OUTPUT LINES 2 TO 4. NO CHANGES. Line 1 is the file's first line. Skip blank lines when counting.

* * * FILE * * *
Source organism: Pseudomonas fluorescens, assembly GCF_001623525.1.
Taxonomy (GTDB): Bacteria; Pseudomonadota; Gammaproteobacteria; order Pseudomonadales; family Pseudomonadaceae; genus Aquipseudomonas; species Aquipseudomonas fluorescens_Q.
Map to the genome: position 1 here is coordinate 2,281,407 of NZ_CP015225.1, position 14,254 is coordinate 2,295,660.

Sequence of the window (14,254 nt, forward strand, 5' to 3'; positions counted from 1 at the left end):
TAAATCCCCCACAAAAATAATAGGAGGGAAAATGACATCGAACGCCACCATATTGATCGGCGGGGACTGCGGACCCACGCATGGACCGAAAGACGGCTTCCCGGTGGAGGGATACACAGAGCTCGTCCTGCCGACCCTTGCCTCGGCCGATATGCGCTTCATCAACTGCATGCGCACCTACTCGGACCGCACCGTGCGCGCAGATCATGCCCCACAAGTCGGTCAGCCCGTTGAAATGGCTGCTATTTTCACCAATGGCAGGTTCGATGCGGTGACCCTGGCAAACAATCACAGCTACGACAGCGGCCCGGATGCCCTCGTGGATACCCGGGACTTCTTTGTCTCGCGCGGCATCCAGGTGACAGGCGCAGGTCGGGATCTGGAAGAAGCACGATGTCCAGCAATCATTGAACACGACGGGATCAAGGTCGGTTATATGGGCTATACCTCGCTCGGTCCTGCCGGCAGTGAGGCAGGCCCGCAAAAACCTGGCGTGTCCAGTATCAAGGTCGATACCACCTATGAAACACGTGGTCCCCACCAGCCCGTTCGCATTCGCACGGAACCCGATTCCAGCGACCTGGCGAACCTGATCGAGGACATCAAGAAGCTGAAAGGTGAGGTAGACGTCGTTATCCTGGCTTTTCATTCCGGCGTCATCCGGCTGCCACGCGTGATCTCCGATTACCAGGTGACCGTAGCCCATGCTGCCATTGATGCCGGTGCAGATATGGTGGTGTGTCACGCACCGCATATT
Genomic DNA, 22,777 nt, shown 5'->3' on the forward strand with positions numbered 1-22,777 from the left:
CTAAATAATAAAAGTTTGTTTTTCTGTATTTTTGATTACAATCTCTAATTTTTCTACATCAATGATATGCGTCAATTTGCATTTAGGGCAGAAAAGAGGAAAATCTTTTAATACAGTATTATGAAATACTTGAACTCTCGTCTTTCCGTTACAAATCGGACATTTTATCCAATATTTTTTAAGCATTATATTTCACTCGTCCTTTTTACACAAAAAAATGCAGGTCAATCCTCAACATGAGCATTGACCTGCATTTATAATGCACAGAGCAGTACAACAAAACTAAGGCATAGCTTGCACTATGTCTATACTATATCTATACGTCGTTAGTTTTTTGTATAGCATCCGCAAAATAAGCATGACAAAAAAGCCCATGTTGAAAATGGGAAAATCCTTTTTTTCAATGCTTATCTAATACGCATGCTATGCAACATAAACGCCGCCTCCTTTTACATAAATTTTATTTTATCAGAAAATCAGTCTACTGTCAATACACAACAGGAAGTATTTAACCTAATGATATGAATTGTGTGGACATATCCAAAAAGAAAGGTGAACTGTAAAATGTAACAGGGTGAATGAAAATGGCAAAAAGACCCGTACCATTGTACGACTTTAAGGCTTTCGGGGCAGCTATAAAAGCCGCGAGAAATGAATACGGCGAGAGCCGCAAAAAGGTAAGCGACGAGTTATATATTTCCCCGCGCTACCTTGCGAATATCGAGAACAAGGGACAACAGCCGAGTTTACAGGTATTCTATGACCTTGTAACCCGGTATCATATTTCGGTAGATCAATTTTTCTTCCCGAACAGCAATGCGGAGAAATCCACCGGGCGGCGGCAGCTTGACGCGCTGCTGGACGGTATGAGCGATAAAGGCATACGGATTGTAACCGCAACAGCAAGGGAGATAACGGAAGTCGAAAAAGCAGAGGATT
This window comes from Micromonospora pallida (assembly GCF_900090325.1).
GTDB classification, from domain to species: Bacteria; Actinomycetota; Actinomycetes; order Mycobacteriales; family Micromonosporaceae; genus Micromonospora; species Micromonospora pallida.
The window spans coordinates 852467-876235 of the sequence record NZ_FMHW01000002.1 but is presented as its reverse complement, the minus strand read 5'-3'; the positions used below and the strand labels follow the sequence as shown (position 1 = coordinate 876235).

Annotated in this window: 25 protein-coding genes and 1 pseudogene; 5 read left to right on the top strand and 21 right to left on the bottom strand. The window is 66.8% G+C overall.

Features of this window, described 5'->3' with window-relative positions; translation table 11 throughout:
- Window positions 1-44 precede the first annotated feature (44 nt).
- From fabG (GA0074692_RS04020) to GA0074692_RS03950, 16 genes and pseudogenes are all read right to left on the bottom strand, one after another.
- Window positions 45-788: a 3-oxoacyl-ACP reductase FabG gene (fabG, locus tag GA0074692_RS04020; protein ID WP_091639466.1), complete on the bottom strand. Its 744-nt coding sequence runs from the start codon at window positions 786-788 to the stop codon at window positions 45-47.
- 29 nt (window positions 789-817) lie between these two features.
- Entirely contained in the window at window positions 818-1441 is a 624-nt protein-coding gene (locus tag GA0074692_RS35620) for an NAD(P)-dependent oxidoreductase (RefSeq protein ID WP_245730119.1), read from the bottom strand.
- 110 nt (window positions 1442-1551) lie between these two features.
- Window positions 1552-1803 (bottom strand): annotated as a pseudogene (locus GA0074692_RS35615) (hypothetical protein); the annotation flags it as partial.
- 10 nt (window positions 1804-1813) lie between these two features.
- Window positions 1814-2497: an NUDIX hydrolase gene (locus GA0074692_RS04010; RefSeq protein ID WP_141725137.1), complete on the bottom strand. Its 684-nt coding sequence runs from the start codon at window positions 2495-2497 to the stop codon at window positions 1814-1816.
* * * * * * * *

Taxonomy (GTDB): Bacteria; Pseudomonadota; Gammaproteobacteria; order Pseudomonadales; family Pseudomonadaceae; genus Aquipseudomonas; species Aquipseudomonas fluorescens_Q.
Map to the genome: position 1 here is coordinate 2,281,407 of NZ_CP015225.1, position 14,254 is coordinate 2,295,660.

Sequence of the window (14,254 nt, forward strand, 5' to 3'; positions counted from 1 at the left end):